December 5, 2006

The 20-minute Test

by Carol L. Skolnick

Why do we believe what we think? Often it's reflexive; we've just always felt this way. We don't question it. However, there are times when we believe something that might be worth looking into...such as those things which we procrastinate about or want to avoid. Why haven't we taken care of that? The stock response: "Because I don't feel like it."

If "I don't feel like it" feels stressful, there's a clue that it's not true. You do feel like it because you think you ought to be doing it.

Lately I've been applying something called "the 20-minute test" to The Work. The test was created by a life coach named Bruce Elkin, author of Simplicity and Success: Creating the Life You Long For [Trafford, 2003].

I have a gym membership and sometimes when I say "I don't want to go to the gym," I am lying. I do want to go; I joined the gym because I understood it was good for me. I truly enjoy doing things that are good for me and besides, it has a swimming pool and I love to swim. Staying at home in the moment to rest, work or catch up on my phone messages sometimes seems better and more important than sweating for two hours plus a half-hour of travel time round-trip.

In truth, it's fine not to go to the gym as long as it's fine with me. When it's really fine with me, I feel great. If not, I know I'm attaching to an untrue belief. In this instance, is definitely worth taking 20 minutes to "ask me" if I can save myself from 24 hours of self-flagellation for not going...even if it means deducting 20 minutes deducted from my time at the gym or from my time working on the Great American eBook.

"I don't feel like vacuuming the rug now." "I don't feel like sending out my e-zine." "I don't feel like making love." While it's true that I don't have to do any of these things ever again in my life, it has served me to ask myself if it's true that I don't I feel like doing them now. What are the underlying beliefs? I find that if I take just 20 minutes to find out, the answers are often very juicy. After inquiry, it could mean I get to have a clean floor, an e-zine (I took the 20-minute test today!), or a happy partner. If not, at least I'm very clear about my decision.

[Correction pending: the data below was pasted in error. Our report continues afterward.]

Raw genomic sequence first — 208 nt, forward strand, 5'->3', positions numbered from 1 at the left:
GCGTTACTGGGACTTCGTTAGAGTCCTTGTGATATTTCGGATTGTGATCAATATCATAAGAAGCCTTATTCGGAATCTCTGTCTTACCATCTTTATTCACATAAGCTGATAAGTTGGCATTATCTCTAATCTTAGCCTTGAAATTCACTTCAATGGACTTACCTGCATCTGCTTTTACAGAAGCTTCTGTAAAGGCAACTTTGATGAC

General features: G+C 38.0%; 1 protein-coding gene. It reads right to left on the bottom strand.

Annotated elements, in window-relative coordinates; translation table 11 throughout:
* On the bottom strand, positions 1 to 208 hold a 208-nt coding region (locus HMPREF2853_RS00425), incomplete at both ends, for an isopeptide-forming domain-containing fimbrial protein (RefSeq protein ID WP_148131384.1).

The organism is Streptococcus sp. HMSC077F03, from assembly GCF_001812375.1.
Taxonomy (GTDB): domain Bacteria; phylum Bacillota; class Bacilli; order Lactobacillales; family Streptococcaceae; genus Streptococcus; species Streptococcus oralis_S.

Here's a good one, one of my favorites: "I have nothing to write about." I've used that one, not only when I have a writing deadline, but also when I think I don't want to write out The Work. My reasoning: "Nothing's bothering me."

Is this one of yours? It may be true that nothing is bothering you right now and if so, bravo. You can always go back to the place in your life where something was bothersome. If there's any residue left there, don't you want to clean it up?

In fact, it's actually easier and very desirable to do The Work when there is no extreme stress in the moment. (I'll cover this in more detail in a future newsletter.) The great thing about self-awareness is that it compounds, like interest. If you can do 20 minutes of inquiry now, you may find you have a reserve of sanity for a "rainy day."

What a great deal: 20 minutes of your time here and there in exchange for a happier life and a clearer head.

Deepening Transformational Inquiry: Take the 20-minute Test

I like to put off doing things because "the weather's lousy." The other day I did not bring my water bottles to the store to refill then because it was cold out. Today it is a sunny day. What great excuse will I come up with this time?

"I don't feel like taking the bottles to the store." Is that true? Yeah!

Absolutely? Well, no. I'm running out of purified water, I'd rather not drink or cook with tap water, the empties are lined up by the door and it looks messy. So I really do want to go to the store. I just wish my triceps didn't hurt from working out yesterday, that I didn't promise myself I'd set up the new TV today, that my client had kept her original appointment, that there were more hours in the day, blah blah blah.... Okay, there goes the mind, which I steer gently back to inquiry. How do I live my life when I believe the thought that I don't want to go to the store...and I want water?

The bottom line is, I don't have to go to the store—and I'm going to. I do feel like it, because I want a neat kitchen and a well-stocked supply of water more than I want to avoid what I'm avoiding.

©2006 by Carol L. Skolnick; all rights reserved.

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